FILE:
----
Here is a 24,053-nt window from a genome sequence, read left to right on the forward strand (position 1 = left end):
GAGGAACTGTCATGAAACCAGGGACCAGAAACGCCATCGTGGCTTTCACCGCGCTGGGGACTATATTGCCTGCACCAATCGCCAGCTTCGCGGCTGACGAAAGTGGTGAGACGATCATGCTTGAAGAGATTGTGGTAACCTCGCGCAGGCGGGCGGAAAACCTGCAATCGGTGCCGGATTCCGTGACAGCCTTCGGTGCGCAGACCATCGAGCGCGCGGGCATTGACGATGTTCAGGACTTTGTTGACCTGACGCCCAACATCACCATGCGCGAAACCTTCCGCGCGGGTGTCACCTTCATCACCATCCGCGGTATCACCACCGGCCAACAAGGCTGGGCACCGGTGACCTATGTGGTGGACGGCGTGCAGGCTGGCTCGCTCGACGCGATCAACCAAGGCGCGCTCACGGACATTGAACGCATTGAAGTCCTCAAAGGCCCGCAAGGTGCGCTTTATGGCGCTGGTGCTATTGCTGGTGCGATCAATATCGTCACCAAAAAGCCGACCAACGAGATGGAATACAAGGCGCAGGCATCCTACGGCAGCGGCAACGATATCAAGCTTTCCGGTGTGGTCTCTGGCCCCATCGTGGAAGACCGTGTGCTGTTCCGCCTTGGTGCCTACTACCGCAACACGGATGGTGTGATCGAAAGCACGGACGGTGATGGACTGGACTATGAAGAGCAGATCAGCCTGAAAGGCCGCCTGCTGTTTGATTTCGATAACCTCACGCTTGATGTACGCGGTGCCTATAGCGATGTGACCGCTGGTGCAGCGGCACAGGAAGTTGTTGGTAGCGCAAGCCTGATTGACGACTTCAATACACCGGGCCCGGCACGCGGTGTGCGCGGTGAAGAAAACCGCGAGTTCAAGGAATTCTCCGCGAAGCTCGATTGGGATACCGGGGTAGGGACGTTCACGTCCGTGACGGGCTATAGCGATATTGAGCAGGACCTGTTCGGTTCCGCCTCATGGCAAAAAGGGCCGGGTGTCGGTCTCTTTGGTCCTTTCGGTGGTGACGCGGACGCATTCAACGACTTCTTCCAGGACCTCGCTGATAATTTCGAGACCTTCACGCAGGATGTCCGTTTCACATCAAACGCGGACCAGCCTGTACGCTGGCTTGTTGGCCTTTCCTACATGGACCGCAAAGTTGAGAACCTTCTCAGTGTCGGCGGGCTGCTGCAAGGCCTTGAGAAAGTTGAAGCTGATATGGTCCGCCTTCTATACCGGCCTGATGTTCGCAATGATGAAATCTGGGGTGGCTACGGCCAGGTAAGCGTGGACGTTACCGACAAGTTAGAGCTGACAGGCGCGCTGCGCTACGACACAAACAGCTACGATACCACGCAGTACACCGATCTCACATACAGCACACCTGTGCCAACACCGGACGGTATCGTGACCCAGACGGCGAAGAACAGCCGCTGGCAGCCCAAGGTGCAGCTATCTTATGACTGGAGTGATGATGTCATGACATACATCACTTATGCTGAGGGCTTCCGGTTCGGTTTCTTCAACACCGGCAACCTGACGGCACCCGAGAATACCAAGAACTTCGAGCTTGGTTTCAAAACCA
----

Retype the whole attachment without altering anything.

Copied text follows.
Here is a 24,053-nt window from a genome sequence, read left to right on the forward strand (position 1 = left end):
GAGGAACTGTCATGAAACCAGGGACCAGAAACGCCATCGTGGCTTTCACCGCGCTGGGGACTATATTGCCTGCACCAATCGCCAGCTTCGCGGCTGACGAAAGTGGTGAGACGATCATGCTTGAAGAGATTGTGGTAACCTCGCGCAGGCGGGCGGAAAACCTGCAATCGGTGCCGGATTCCGTGACAGCCTTCGGTGCGCAGACCATCGAGCGCGCGGGCATTGACGATGTTCAGGACTTTGTTGACCTGACGCCCAACATCACCATGCGCGAAACCTTCCGCGCGGGTGTCACCTTCATCACCATCCGCGGTATCACCACCGGCCAACAAGGCTGGGCACCGGTGACCTATGTGGTGGACGGCGTGCAGGCTGGCTCGCTCGACGCGATCAACCAAGGCGCGCTCACGGACATTGAACGCATTGAAGTCCTCAAAGGCCCGCAAGGTGCGCTTTATGGCGCTGGTGCTATTGCTGGTGCGATCAATATCGTCACCAAAAAGCCGACCAACGAGATGGAATACAAGGCGCAGGCATCCTACGGCAGCGGCAACGATATCAAGCTTTCCGGTGTGGTCTCTGGCCCCATCGTGGAAGACCGTGTGCTGTTCCGCCTTGGTGCCTACTACCGCAACACGGATGGTGTGATCGAAAGCACGGACGGTGATGGACTGGACTATGAAGAGCAGATCAGCCTGAAAGGCCGCCTGCTGTTTGATTTCGATAACCTCACGCTTGATGTACGCGGTGCCTATAGCGATGTGACCGCTGGTGCAGCGGCACAGGAAGTTGTTGGTAGCGCAAGCCTGATTGACGACTTCAATACACCGGGCCCGGCACGCGGTGTGCGCGGTGAAGAAAACCGCGAGTTCAAGGAATTCTCCGCGAAGCTCGATTGGGATACCGGGGTAGGGACGTTCACGTCCGTGACGGGCTATAGCGATATTGAGCAGGACCTGTTCGGTTCCGCCTCATGGCAAAAAGGGCCGGGTGTCGGTCTCTTTGGTCCTTTCGGTGGTGACGCGGACGCATTCAACGACTTCTTCCAGGACCTCGCTGATAATTTCGAGACCTTCACGCAGGATGTCCGTTTCACATCAAACGCGGACCAGCCTGTACGCTGGCTTGTTGGCCTTTCCTACATGGACCGCAAAGTTGAGAACCTTCTCAGTGTCGGCGGGCTGCTGCAAGGCCTTGAGAAAGTTGAAGCTGATATGGTCCGCCTTCTATACCGGCCTGATGTTCGCAATGATGAAATCTGGGGTGGCTACGGCCAGGTAAGCGTGGACGTTACCGACAAGTTAGAGCTGACAGGCGCGCTGCGCTACGACACAAACAGCTACGATACCACGCAGTACACCGATCTCACATACAGCACACCTGTGCCAACACCGGACGGTATCGTGACCCAGACGGCGAAGAACAGCCGCTGGCAGCCCAAGGTGCAGCTATCTTATGACTGGAGTGATGATGTCATGACATACATCACTTATGCTGAGGGCTTCCGGTTCGGTTTCTTCAACACCGGCAACCTGACGGCACCCGAGAATACCAAGAACTTCGAGCTTGGTTTCAAAACCA